On that long ride from his gated community in Bethesda, Maryland to Burning Man 2016, Mr. David Brooks of the New York Times pulls his Newmar King Aire into the Valley of Adversity rest stop's private celebrity entrance ("Our Lattes Are The Foamiest!") to catch a short nap and pen a little missive for today's youth on how much spiritual value they will find in Mr. David Brooks' benevolent oligarchy of permanent austerity if they live a life which is every way exactly the opposite of the life which has been led by Mr. David Brooks of the New York Times:
This is what happens when "So, you wanna step into my Newmar King Aire and see my TED Talk on VHS?" fails to tempt the coed out of her pants....There might be a Great Affluence Fallacy going on — we want privacy in individual instances, but often this makes life generally worse.Every generation faces the challenge of how to reconcile freedom and community — “On the Road” versus “It’s a Wonderful Life.” But I’m not sure any generation has faced it as acutely as millennials.In the great American tradition, millennials would like to have their cake and eat it, too. A few years ago, Macklemore and Ryan Lewis came out with a song called “Can’t Hold Us,” which contained the couplet: “We came here to live life like nobody was watching/I got my city right behind me, if I fall, they got me.” In the first line they want complete autonomy; in the second, complete community.But, of course, you can’t really have both in pure form...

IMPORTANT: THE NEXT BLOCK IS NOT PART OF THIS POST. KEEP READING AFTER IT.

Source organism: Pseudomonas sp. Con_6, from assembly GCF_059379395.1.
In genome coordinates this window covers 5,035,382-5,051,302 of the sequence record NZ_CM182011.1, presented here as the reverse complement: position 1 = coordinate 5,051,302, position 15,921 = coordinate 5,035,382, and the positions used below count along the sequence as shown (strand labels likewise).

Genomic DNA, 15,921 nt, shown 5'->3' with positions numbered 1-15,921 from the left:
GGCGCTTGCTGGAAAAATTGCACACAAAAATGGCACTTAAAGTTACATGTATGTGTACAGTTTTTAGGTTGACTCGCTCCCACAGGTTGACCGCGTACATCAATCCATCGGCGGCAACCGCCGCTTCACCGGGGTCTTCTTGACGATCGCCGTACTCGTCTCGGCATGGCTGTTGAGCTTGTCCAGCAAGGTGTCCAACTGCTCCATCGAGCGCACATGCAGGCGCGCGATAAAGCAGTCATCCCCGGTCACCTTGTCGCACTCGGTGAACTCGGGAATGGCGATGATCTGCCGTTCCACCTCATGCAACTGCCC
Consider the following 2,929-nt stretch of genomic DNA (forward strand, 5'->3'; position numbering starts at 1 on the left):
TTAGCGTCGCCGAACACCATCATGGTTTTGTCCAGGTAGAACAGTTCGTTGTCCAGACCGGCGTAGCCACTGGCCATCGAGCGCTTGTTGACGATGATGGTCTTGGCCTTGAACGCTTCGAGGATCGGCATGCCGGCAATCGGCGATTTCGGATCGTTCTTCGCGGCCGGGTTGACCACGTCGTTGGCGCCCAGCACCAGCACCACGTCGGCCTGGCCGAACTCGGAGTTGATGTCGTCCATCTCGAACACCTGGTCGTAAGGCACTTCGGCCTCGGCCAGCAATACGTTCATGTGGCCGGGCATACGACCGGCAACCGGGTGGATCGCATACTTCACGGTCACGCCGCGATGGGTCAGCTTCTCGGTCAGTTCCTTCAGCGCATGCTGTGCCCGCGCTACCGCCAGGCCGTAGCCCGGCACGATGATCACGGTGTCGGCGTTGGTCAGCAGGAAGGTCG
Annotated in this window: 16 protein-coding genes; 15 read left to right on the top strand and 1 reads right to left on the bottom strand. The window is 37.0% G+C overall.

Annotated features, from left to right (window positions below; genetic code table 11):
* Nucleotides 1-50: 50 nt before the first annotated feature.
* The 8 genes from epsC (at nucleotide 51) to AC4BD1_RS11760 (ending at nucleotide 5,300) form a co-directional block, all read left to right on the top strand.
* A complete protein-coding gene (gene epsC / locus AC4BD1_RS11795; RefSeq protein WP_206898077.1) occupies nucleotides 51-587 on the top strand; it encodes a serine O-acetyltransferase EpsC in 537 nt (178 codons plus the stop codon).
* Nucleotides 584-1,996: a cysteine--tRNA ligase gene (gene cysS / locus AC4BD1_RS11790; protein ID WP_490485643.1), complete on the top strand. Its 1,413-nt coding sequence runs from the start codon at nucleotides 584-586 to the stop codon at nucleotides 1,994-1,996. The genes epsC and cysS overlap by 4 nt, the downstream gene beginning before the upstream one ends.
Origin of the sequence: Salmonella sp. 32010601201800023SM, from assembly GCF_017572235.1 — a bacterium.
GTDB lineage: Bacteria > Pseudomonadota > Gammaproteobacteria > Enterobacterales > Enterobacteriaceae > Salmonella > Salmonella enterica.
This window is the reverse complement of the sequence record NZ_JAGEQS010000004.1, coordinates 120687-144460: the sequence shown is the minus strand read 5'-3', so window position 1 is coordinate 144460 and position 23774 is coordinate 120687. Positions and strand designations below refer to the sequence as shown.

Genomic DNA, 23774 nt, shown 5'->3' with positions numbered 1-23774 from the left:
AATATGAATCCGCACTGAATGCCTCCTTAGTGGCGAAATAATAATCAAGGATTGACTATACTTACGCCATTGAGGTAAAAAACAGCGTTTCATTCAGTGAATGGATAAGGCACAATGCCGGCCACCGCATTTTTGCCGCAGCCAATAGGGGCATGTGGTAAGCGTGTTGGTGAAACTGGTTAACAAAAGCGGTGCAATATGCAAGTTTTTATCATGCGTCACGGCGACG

And for those of you who like your Conservative propaganda reduced to bouillon cubes, here's what Pastor Dave is really saying: